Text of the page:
For Joe Collier, whose connections to Buffalo and the old American Football League go back more than 50 years, this particular loss involved far more than a game.
Dick MacPherson died Tuesday in Syracuse, at 86. He earned his greatest fame as head coach at Syracuse University, where he breathed new life into a once-elite program that had fallen off the map. His 1987 Orange squad went undefeated, its season kept from perfection only by a 16-16 tie with Auburn in the Sugar Bowl.
With Ernie Davis and a tiny handful of others, MacPherson is among the most beloved figures in Central New York sports history. In a world where prominent coaches typically watch what they say, MacPherson rarely did - and many of his quotes rose toward legend, such as the way he once described to me the challenge of beating powerful Miami:
"Until you do it," MacPherson said, "it's awful hard to do it."
After he finished coaching, his name would occasionally come up in dreamy conjecture about possible candidates for mayor in his Upstate community, a path he never seriously considered. Still, it was a measure of the reverence he generated in Syracuse, where he spent the last 25 years of his life.
He and his wife Sandra lived for years in the Hotel Syracuse, in the heart of the city, and a tavern in that hotel was at one time named in "Coach Mac's" honor.
Yet Collier's most powerful memories of MacPherson pivot off what happened to Collier in Buffalo. He was head coach of the Bills in 1966, when they came within a game – a playoff defeat to Kansas City – of taking on the Green Bay Packers in the first Super Bowl.
Less than two years later, Collier was fired.
"It soured me on football," said Collier, 85, who believed the team's reluctance to spend money was at the heart of the Bills' swift decline. Discouraged, he thought about leaving the game. But his former boss in Buffalo, head coach Lou Saban, brought him to Denver, where Collier spent two decades as master architect of the Broncos defense. Collier joined a staff that included such assistants as Sam Rutigliano, Stan Jones, who later was an assistant in Buffalo ....
And MacPherson, this young, vibrant coach with a rich and exuberant New England accent, a guy who'd been raised in Maine.
Their personalities, their sheer joy in what they did, rekindled Collier's passion.
"We were incredibly happy," he said. "It was one of those coaching staffs where everyone really got along. They really rejuvenated my spirit."
Even their families grew close, said Collier, who still lives in Colorado. He remembers how the coaches would often retreat to a restaurant to smoke cigars and have long, loud talks about the game, gatherings that cemented lifetime friendships.
Years later, Collier said, MacPherson brought in Collier's son, Joel, as a graduate assistant at Syracuse, and then helped him get a job in the National Football League with Tampa Bay.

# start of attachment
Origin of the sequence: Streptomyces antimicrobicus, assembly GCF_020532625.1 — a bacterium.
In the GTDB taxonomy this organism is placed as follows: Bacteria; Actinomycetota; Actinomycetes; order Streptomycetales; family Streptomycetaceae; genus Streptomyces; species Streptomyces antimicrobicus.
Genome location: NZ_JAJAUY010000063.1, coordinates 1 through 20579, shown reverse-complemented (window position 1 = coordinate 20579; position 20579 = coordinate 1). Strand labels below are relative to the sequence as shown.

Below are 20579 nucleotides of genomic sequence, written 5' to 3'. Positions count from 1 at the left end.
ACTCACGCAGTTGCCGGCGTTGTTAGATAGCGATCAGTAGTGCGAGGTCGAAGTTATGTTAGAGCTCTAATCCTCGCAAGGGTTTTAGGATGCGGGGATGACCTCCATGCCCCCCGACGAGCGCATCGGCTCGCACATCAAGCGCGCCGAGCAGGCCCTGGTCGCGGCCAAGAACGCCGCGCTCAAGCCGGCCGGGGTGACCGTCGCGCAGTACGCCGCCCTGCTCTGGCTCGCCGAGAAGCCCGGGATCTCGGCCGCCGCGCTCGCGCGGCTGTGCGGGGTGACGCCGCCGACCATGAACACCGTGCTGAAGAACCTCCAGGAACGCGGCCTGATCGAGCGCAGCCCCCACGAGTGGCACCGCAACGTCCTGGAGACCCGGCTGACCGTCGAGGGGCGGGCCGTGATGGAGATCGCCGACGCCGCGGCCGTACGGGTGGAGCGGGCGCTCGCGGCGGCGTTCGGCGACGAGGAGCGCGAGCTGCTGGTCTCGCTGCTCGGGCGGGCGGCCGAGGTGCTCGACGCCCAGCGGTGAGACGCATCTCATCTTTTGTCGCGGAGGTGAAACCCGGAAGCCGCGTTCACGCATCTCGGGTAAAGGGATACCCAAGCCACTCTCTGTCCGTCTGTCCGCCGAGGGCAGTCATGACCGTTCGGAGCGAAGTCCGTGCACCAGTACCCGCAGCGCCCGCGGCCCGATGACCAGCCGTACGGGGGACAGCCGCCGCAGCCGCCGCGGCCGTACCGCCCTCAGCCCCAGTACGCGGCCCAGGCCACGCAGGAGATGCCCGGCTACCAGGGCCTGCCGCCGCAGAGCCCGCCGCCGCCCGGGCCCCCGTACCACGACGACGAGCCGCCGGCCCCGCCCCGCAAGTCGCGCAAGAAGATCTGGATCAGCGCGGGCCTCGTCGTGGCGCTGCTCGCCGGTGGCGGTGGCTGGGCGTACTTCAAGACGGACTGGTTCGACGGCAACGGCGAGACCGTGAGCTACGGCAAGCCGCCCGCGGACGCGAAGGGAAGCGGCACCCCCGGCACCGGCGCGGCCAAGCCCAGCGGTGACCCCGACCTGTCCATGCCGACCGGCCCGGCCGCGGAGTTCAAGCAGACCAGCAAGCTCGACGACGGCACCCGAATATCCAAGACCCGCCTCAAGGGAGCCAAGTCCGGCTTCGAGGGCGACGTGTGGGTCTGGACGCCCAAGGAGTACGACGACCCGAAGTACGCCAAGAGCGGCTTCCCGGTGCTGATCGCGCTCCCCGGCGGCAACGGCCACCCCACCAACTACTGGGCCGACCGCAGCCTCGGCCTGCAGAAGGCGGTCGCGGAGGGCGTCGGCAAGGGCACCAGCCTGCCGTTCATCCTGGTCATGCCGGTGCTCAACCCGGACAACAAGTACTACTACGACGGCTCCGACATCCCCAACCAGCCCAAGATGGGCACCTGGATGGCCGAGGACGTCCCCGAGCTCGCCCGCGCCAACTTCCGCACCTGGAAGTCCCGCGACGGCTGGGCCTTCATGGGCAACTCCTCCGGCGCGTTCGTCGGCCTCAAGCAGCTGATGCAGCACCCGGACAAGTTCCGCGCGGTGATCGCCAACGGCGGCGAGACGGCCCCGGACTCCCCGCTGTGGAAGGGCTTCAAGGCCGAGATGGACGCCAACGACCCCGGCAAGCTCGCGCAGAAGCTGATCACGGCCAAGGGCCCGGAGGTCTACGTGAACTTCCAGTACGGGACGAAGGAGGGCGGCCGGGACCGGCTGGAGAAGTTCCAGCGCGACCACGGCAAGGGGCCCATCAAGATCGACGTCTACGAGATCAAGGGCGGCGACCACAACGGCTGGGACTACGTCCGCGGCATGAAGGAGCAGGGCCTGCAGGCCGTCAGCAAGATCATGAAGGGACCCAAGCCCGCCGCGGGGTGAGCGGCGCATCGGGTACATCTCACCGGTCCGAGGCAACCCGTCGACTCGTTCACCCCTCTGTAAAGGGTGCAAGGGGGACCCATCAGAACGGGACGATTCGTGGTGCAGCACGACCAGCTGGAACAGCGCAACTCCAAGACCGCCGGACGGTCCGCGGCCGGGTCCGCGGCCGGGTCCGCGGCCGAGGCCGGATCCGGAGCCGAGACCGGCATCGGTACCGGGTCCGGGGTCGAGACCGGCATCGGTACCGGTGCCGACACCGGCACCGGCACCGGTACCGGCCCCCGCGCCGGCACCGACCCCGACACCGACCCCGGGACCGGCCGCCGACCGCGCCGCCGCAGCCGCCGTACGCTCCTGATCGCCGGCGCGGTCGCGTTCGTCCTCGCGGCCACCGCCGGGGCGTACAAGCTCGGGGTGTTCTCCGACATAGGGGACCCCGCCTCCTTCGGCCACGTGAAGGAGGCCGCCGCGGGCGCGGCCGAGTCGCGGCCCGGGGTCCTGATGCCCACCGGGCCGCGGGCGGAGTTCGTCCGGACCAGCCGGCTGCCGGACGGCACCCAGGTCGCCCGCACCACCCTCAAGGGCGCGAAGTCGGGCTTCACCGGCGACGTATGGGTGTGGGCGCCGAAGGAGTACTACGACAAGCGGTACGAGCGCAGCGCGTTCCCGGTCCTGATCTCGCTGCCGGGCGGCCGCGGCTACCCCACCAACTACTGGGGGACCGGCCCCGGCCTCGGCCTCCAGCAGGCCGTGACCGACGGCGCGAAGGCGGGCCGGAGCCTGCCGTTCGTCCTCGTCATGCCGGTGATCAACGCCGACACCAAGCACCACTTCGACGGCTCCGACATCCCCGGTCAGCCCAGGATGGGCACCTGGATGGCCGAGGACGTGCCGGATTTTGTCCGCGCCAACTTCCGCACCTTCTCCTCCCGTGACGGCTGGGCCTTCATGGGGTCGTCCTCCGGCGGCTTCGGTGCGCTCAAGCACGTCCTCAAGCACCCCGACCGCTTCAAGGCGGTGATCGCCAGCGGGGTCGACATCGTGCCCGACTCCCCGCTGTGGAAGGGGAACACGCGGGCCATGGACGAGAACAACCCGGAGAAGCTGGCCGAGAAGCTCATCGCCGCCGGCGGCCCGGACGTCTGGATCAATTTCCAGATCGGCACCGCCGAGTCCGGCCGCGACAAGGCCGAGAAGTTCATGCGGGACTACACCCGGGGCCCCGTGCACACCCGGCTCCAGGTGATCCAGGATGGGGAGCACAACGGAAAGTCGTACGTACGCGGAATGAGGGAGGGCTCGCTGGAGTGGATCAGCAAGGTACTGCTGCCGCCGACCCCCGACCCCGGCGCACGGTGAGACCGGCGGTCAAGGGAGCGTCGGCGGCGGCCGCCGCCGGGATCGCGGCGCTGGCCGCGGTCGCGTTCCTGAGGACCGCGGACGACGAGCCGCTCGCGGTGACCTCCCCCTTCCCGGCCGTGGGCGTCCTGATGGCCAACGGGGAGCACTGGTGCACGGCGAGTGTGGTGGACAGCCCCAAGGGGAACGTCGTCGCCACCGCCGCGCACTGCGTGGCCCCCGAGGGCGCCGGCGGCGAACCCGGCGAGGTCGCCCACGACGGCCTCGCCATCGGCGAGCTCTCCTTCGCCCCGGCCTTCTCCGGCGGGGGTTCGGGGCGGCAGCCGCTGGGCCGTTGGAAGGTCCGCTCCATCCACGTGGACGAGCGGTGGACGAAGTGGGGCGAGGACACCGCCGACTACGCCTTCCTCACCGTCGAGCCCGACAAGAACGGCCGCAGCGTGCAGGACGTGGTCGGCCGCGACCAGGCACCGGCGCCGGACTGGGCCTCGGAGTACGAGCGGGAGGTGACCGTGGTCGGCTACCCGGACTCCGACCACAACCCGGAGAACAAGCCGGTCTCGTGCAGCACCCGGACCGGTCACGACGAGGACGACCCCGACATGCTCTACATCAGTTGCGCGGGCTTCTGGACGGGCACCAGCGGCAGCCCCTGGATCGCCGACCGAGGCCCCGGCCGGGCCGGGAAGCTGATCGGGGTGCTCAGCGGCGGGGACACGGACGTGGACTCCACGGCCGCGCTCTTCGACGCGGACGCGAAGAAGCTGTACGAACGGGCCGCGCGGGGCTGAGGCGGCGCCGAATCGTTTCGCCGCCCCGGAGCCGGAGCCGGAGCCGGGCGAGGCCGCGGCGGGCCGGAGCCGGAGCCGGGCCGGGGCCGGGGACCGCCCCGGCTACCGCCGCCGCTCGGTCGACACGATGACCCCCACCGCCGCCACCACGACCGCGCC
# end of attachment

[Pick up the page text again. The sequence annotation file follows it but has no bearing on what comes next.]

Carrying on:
Collier described it as typical of the quiet impact MacPherson had on many lives: The younger Joel is now an executive with the Atlanta Falcons, a career arc that began in Upstate New York.
In 1991, when MacPherson made the difficult and emotional decision to leave Syracuse to become head coach of the New England Patriots - his strong recruiting helped the Orange to remain prominent, for years after he left - Collier embraced the chance to serve as MacPherson's defensive coordinator.
"It was the kind of guy he was," Collier said, explaining why he took the job. In the intensely competitive environment of the NFL, Collier said players will often give their first loyalty to a position coach or a coordinator. With MacPherson, "players loved playing for him," Collier said. "He was an excellent motivator and he let his coaches coach. He had a big influence on an awful lot of kids."
MacPherson's tenure with the Patriots lasted two years. But one of his biggest wins was an upset of the Bills in 1991, at New England. That Buffalo team, bound for its second straight Super Bowl, came roaring into that November game with a 10-1 record and a five-game winning streak. The Patriots were 3-8 and had lost four in a row.
New England won, 16-13. Former Bill-turned-Patriot Fred Smerlas told Buffalo News columnist Larry Felser that Collier employed an elaborate and dizzying array of "about 20 defenses" to frustrate the Bills no-huddle offense. MacPherson was characteristically euphoric after the victory, but he responded publicly with the kind of grace that helps explains the grief throughout football at his death:
He said the Bills "played like gentlemen." He congratulated them on the way they'd performed all year, described them as admirable conference champions - and wished them luck in the playoffs.
Collier recalls how Buffalo's Marv Levy, another guy for whom Collier offered great respect, said afterward, point blank, that he'd been outcoached. The compliment, Collier said, meant a lot to MacPherson, whose time in New England would end with his firing after the following season.
While Collier believes MacPherson had extraordinary skills as a tactician, he wasn't thinking about wins or losses Tuesday. It was MacPherson's trust and sincerity, Collier said, that generated fierce loyalty even in highly paid NFL players. He remembered many times when MacPherson went out of his way to help a young player or an aspiring coach who needed some kind of quiet break.
The sorrow in Syracuse is intensified by all that MacPherson accomplished with the Orange, but Collier believes the grief has its bedrock in fundamental decency: It is built upon the way MacPherson acted as a human being.
Thinking back on that passion, the open nature and spontaneous humor, the old coach offered a soft laugh.
"He would have been a hell of a mayor," Collier said.
Sean Kirst is a columnist with The Buffalo News. Email him at firstname.lastname@example.org or read more of his work in this archive.